Real People, Real Stories
41% of men in England, Scotland and Wales, aged 20-59, do not seek support as they prefer to solve their own problems. This is according to a new survey from the Samaritans. This is backed up by our own data; almost twice as many women reach out to us for help with their debts than men (65% to 35%).
As a result of the data, Samaritans launched a campaign called Real People, Real Stories. The campaign sees men who have overcome tough times share their stories to encourage men, who are most at risk of suicide, to seek help by contacting Samaritans 24/7 free on 116 123 or Samaritans.org.
Paul McDonald, Executive Director of External Affairs at Samaritans, said: “We didn’t want to create just another awareness campaign. We wanted something authentic and emotive from men who have been through tough times, sharing their really powerful, positive and hopeful stories to encourage other men to seek help before they reach crisis point.”
“Our survey results found that although 78% of men aged 20-59 say it’s okay to admit you’re not feeling okay, many still avoid speaking out when they’re finding life tough. A quarter (25%) felt their problems weren’t important enough to warrant calling a helpline, which is one of the reasons this awareness campaign is so important.”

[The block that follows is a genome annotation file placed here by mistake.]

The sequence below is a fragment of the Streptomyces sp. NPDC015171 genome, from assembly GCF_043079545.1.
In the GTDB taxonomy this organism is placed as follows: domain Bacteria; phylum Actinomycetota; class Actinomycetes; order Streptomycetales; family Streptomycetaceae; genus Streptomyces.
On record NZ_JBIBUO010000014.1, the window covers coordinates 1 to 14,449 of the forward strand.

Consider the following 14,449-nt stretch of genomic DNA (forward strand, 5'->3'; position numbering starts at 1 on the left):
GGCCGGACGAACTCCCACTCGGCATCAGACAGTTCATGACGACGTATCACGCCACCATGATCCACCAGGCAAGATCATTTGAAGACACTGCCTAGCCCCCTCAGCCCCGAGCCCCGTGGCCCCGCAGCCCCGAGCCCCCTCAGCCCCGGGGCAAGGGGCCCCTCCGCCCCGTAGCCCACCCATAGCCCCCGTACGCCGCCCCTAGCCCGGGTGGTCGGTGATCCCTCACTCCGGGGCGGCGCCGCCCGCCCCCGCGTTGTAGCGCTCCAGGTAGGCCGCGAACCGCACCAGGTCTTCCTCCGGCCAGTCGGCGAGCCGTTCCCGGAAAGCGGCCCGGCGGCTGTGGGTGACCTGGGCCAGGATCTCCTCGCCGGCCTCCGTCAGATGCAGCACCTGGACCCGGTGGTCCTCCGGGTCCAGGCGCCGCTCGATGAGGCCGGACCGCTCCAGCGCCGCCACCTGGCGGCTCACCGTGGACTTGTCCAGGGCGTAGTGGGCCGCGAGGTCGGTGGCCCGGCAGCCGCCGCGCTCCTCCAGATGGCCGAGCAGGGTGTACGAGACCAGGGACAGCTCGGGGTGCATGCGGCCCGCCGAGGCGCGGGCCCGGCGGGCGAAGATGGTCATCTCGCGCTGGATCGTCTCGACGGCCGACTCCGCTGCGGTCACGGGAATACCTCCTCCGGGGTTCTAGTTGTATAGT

The survey found that some of the main reasons why these men find life tough and struggle include debt or financial worries (36%), relationship breakdown or family problems (30%), loneliness or isolation (29%) and job loss or job-related problems (25%).
If you’ve stopped doing things you usually love, you’re tearful, not eating or sleeping properly, drifting from people close to you, taking alcohol or drugs to cope or self-harming, then please talk to the Samaritans today, or someone you trust.
Call them on 116 123 or email them at firstname.lastname@example.org
Struggling to Cope?
Signs to look for:
- Lacking energy or feeling tired
- Feeling exhausted all the time
- Experiencing ‘brain fog’, find it hard to think clearly
- Finding it hard to concentrate
- Feelings restless and agitated
- Feeling tearful, wanting or cry all the time
- Not wanting to talk to or be with people
- Not wanting to do things you usually enjoy
- Using alcohol or drugs to cope with feelings
- Finding it hard to cope with everyday things and tasks
- Experiencing ‘burn out’
If you don’t see what you’re feeling on this list, please still get in touch.
And if you do think these symptoms sound like you, or someone you know, please still get in touch with the Samaritans on 116 123 or at email@example.com.
They can also help if you are worried about someone else too.